What’s Involved in a Custom or OEM Camera Solution?
Integrating an imaging solution into a new or existing vision system may seem like an overwhelming and costly process at first. Consumer-grade, off-the-shelf point and shoot cameras can sometimes do the job, providing an inexpensive short-term solution, but they often lack in features, capabilities, support, warranty eligibility and fail to meet the exact needs of a customer’s application. Turning to an OEM and custom camera manufacturer to provide an imaging solution for a customer’s unique requirements may sound like it would be a more expensive option, but this isn’t always the case.
Fluorescence Microscopy – The Importance of QE & Low Noise
Fluorescence microscopy is a specialized branch of microscopy that allows the observer to tag different elements of a specimen with proteins that will fluoresce under various wavelengths of light. The emitted fluorescent light from the specimen can be quite faint and is sometimes very difficult to see. The camera used to image the low emission target needs to be highly sensitive in order to detect the fluorescing light. It should also have minimal noise to ensure accuracy above the noise floor and offer the highest signal-to-noise ratio possible.
Why Deterministic Triggering is Important for Time Sensitive Applications
Capturing an event at the right moment is what makes an image so valuable. Whether it’s a photo of a car running a red light or a snapshot of an item to be inspected on an assembly line, timing is everything. In order to ensure that an event is captured at the appropriate time (within microseconds), a camera’s ability to deterministically trigger is vital.
When Monochrome Cameras are the Best Solution
Monochrome cameras can easily be overlooked when searching for an imaging solution since many new cameras boast vivid color, sharp contrast, and improved low light performance. There are many applications, however, that would benefit from using a monochrome camera as they produce sharper images with better resolution, output smaller file sizes, and are more sensitive to light.
Capturing Accurate Color Through Demosaicing
Capturing true and accurate color has always been one of the biggest challenges in digital imaging. Since monochrome sensors can only measure the intensity of light and are agnostic to its color, a method was devised to measure the intensity of a specific color of light over each pixel. This method involves placing small filters of alternating color over each pixel using a Bayer pattern.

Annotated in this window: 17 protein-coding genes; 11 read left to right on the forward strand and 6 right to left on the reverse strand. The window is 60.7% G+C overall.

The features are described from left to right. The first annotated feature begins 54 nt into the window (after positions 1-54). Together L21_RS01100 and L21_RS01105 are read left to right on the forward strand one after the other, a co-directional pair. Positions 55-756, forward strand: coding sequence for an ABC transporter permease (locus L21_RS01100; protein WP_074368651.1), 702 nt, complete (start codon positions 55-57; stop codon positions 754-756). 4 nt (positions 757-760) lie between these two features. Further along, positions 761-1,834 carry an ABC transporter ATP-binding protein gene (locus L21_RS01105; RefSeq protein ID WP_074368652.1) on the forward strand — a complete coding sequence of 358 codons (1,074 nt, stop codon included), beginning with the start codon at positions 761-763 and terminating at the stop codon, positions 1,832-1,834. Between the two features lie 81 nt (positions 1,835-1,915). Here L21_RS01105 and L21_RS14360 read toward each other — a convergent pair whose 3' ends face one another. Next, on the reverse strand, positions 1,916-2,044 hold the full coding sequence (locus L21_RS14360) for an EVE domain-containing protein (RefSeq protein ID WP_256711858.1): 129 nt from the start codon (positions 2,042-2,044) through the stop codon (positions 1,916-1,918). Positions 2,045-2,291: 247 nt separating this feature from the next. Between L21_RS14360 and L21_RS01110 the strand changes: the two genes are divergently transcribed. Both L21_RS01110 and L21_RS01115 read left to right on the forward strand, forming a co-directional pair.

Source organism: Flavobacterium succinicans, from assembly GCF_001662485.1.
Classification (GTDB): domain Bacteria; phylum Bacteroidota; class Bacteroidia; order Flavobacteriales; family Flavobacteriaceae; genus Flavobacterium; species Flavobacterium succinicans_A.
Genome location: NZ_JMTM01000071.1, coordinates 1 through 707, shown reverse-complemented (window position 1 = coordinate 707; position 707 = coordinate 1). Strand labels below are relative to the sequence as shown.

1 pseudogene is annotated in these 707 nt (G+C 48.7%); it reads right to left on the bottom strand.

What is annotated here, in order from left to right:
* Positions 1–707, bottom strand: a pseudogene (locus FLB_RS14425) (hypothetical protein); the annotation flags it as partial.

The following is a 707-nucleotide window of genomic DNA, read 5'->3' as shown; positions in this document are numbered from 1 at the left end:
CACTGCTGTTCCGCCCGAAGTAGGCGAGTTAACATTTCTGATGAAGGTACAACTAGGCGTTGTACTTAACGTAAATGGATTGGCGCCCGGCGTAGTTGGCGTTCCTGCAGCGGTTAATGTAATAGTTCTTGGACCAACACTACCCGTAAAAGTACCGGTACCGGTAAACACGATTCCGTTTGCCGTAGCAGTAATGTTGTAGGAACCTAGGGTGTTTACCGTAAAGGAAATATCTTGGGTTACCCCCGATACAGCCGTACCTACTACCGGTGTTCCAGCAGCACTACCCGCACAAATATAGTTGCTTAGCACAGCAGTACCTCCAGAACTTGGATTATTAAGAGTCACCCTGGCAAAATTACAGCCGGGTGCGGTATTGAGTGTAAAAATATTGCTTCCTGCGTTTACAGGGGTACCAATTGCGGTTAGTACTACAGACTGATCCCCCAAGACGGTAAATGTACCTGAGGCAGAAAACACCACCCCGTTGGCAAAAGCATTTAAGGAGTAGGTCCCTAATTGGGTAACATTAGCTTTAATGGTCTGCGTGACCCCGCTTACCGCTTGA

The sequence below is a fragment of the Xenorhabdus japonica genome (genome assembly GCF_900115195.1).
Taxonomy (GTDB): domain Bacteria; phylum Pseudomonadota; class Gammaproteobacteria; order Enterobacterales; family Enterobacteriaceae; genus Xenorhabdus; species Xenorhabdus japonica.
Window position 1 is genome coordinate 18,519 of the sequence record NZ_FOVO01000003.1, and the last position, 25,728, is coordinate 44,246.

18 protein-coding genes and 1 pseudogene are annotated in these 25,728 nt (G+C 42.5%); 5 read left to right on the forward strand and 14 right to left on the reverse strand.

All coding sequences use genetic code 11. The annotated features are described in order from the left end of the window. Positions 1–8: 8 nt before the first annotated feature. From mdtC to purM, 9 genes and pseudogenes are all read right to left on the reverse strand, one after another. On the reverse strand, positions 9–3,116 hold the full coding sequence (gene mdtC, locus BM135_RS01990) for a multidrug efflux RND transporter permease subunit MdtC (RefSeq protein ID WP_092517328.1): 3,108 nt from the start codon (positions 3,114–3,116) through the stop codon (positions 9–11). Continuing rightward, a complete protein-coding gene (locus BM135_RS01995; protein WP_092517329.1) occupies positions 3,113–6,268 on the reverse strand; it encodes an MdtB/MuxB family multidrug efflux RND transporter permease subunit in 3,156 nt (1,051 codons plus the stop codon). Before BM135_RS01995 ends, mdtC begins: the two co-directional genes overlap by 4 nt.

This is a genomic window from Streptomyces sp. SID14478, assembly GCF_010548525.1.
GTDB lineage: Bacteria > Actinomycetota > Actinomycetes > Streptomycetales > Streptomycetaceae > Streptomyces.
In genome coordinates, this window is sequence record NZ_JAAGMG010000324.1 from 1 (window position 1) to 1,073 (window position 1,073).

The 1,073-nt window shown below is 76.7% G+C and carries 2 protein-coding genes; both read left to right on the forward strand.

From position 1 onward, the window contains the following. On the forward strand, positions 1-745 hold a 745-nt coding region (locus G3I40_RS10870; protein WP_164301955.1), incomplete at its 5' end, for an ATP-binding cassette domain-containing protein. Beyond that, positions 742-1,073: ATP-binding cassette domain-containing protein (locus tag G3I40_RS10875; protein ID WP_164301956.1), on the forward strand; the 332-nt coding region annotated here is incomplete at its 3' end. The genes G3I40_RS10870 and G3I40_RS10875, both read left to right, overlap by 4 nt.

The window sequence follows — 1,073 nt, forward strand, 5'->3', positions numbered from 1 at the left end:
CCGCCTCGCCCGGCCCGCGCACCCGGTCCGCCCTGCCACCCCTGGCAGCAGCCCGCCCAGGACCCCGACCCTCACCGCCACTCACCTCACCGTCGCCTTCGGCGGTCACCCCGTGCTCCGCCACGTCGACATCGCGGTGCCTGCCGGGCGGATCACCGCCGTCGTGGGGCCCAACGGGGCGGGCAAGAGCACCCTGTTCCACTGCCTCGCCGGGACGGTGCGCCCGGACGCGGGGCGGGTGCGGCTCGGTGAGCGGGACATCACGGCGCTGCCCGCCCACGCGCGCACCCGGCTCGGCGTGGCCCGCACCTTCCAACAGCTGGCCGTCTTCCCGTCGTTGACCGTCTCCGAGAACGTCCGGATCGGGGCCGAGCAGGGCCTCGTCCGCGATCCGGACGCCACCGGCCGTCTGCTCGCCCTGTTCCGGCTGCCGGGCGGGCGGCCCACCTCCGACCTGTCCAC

USB Turns 20
Twenty years ago seven technology companies came together to simplify and unify the connectors found on personal computers. They wanted to create a new connector type that was simple, fast, and most of all, universal. In January 1996, the first official iteration of the Universal Serial Bus, USB 1.0, was born.
The Best of Both Worlds: Sony’s New CMOS Sensors
Sony has recently introduced their latest global shutter CMOS sensors that are capable of producing CCD-like performance. Historically, CCD sensors have been known to be far superior to CMOS technology, boasting higher dynamic range, higher pixel density, and better color representation than their CMOS counterparts. CMOS imagers, however, are typically much less expensive to manufacture and require less power to operate. Sony’s latest Pregius global shutter CMOS sensors combine beneficial aspects of both CCD and CMOS in a pixel design resulting in impressive performance.
Avoiding Optical Low Pass Filters in Your Camera
Optical Low Pass filters are present in the vast majority of digital cameras sold within the consumer market. Their purpose is to reduce or remove possible Moiré effect when capturing fixed details such as clothing with repetitive patterns, or an urban landscape where a number of horizontal or vertical lines are present, such as office building windows.
Imaging in Life Science: Automated Cell Counters
Growing cells in culture dishes or flasks has been in practice for many decades. Traditionally samples from these flasks are collected on a regular basis to determine, among other things, their density and viability. Along with visual inspection of the flasks under a microscope, it was common practice to determine both density and viability using an instrument called a haemocytometer. This manual method was accurate but it had its disadvantages. Continually cleaning, counting and manually logging data was a tedious process. Furthermore, there were biohazard considerations to take into account when carrying out this manual process.
BioBus Mobile Laboratory: Inspiring the Next Generation of Scientists
At the beginning of October, we announced our partnership with BioBus, a mobile laboratory for students based in New York City. The BioBus, a 1974 transit bus, is equipped with over $150,000 worth of research-grade microscopes and staffed by PhD scientists. Its mission? To bring an accessible, immersive, and hands-on laboratory environment to students and the general public, offering them the opportunity to participate in the power and beauty of scientific discovery.